The Corner

The Independent’s Roar?

I just got a very long, earnest email for some guy named John Chaffee’s new line of T-Shirts (somehow linked to his singing career) celebrating the alleged lions of American politics — the independents.  Here’s the website. The T-shirt features a red, white and blue silhouette of a lion with the tagline: “Not Left, Not Right, Not Satisfied.”

Now I bring this up for a several reasons. One, I hate press releases of all kinds and they tend to tick me off. Two, I think this is an idiotic idea, mostly because I think the fetishization of independents as holders of a distinct ideology is dumb and groundless. Some independents are moderates, who simply split the differences between parties. Some independents are very conservative — to the right of the GOP in fact — but are disgusted with both parties. Some are to the left of the Democrats and are disgusted with both parties. Some like to pick from a Chinese menu of policies, supporting some Democratic ideas some Republicans. That’s fine, though the notion that this is necessarily any less arbitrary or more intellectually sound than being a consistent conservative or a consistent liberal is usually unfounded. And, some independents are simply morons who think calling themselves “independent” will confer some kind of seriousness that actually knowing what you’re talking about will not. Oh and some independents are really “undecideds” who like to hide the fact they haven’t been paying attention by calling themselves “independents.”

To lump all of these people into a single political category sharing anything like a coherent worldview is asinine (though the press does it everyday).

Oh, another problem with this lion thing: It’s a dumb animal to pick. The donkey and the elephant have a level of mockery and self-deprecation to them that make them authentic. Rick Brookhiser got at this in a great post many years ago in response to a blogger who got excited about Arnold Schwarzenegger:

Andrew Sullivan has greeted Arnold’s candidacy with a designation for social liberals/economic conservatives, which he has been pushing for months. He wants to call the SocLibs/EcCons “Eagles.” The reason this will fail as a partisan designation is that it lacks the self-mockery embedded in donkeys and elephants, the symbols of the existing major parties. Thomas Nast, who created the political creatures, was a Republican, but his cartoonist’s eye won out over his ideology, for while elephants have many virtues, they are also lumbering and funny-looking. Donkeys kick and bray. Iconic modesty reflects an important political virtue. In the 1976 election cycle, the Economist dryly compared the hoopla of American political conventions, including their animal imagery, with “the more mature demonstrations of the recent European past.”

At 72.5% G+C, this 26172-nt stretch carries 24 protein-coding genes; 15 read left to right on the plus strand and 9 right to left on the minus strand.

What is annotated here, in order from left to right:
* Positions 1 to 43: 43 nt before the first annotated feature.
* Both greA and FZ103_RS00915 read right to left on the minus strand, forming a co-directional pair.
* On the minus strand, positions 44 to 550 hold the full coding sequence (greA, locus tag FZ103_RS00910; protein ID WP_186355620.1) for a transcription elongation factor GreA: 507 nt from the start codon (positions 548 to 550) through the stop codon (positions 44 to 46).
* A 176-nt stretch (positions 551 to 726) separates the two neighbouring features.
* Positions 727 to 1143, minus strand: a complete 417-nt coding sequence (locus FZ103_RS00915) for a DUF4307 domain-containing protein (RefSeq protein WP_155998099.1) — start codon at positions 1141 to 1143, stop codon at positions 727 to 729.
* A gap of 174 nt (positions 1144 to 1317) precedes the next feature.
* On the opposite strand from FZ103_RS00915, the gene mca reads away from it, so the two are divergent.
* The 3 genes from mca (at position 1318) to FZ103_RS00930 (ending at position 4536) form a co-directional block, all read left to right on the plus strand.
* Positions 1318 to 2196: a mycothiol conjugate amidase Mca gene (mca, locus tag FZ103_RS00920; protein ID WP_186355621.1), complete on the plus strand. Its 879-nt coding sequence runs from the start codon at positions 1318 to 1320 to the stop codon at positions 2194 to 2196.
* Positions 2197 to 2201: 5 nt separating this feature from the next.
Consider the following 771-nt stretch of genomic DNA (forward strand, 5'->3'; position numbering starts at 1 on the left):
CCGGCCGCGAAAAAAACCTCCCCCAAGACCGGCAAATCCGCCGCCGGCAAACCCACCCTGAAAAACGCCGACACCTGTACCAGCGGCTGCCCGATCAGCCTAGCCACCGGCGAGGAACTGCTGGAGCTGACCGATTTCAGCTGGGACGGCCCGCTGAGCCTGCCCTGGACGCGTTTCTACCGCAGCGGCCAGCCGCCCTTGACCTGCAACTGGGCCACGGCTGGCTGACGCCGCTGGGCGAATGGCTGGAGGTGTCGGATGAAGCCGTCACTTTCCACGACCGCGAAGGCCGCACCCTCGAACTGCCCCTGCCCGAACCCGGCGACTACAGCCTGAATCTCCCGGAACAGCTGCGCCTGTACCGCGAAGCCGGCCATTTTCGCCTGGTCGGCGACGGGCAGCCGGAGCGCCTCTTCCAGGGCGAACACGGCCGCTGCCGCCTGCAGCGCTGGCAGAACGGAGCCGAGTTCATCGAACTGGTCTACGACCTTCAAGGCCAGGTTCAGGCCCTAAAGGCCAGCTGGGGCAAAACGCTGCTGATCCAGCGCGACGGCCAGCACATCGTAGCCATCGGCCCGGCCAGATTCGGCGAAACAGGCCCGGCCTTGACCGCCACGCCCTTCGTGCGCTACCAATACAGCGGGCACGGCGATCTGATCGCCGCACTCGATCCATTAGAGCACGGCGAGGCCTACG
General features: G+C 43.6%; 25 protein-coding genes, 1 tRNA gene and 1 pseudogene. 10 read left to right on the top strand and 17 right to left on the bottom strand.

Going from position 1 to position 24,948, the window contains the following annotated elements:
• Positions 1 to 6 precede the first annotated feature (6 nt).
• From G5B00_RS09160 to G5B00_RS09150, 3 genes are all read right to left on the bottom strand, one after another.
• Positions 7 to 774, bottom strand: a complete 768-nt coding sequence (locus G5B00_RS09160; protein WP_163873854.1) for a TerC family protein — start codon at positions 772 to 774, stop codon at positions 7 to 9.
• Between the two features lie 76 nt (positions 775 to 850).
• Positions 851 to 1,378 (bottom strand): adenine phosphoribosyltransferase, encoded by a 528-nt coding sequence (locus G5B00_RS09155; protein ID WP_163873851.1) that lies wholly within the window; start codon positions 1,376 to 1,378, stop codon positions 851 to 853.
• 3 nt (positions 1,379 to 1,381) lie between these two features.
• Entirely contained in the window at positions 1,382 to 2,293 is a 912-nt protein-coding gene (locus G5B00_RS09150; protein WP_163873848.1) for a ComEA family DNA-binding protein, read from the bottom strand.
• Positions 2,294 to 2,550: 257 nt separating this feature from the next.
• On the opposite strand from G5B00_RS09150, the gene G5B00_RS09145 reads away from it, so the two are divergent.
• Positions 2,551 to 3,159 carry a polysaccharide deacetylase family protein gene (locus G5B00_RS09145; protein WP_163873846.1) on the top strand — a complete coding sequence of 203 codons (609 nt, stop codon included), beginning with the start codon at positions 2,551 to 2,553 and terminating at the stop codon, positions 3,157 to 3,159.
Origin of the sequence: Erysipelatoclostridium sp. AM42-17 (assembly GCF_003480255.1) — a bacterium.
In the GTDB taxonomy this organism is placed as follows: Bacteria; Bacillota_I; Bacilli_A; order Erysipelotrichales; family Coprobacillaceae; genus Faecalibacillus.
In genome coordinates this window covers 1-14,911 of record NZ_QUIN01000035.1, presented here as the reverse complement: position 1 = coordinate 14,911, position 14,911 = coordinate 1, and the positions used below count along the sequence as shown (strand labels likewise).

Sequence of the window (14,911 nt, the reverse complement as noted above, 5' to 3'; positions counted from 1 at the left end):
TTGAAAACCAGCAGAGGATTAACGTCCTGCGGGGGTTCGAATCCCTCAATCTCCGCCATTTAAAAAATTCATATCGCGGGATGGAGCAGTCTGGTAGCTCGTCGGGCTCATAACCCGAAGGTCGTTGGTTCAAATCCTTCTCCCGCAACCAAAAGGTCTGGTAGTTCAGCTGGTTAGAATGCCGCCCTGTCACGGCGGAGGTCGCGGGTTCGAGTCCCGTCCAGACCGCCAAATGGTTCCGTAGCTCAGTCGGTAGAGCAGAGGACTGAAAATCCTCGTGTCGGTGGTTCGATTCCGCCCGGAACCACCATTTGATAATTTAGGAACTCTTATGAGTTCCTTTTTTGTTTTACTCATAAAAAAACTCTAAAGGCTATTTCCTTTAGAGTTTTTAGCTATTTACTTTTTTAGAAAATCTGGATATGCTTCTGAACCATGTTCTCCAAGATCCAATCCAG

The other reason “Eagles” will fail as a partisan designation is that there will be no such party.

 

Personally, I like the AARP’s effort a while back when it merged the donkey and the elephant into a single creature with an elephant’s front and a donkey’s behind. I wrote about this for the magazine in 2008:

Rightly ordered unity in a democratic republic is the end result of ceaseless debate and discussion. But today, ceaseless debate and discussion is precisely what many liberals object to. As Al Gore is fond of saying about global warming, “The time for debate is over.” Legions of liberals insist that we must move beyond ideology and partisan differences on this, that, and the other. But have you ever heard anyone say that we need to “move beyond ideology” for the sake of bipartisan unity and then abandon his own position? Of course not. When someone says that we need to get past labels and move beyond ideology, what he means is that you need to drop your principled objections and get with the program. That is why Time magazine heralded Arnold Schwarzenegger and Michael Bloomberg as “new action heroes”: These “post-partisans” had dropped any pretense of a Republican vision and simply embraced the liberal agenda. That’s what the AARP intends when its ad campaign for health-care reform proclaims: “Divided we fail.” The mascot for this campaign is a chimera, the GOP elephant’s head and the Democratic jackass’s body. Of course, such a creature cannot be created without shrinking the Republican brain or vastly inflating the Democratic ass.

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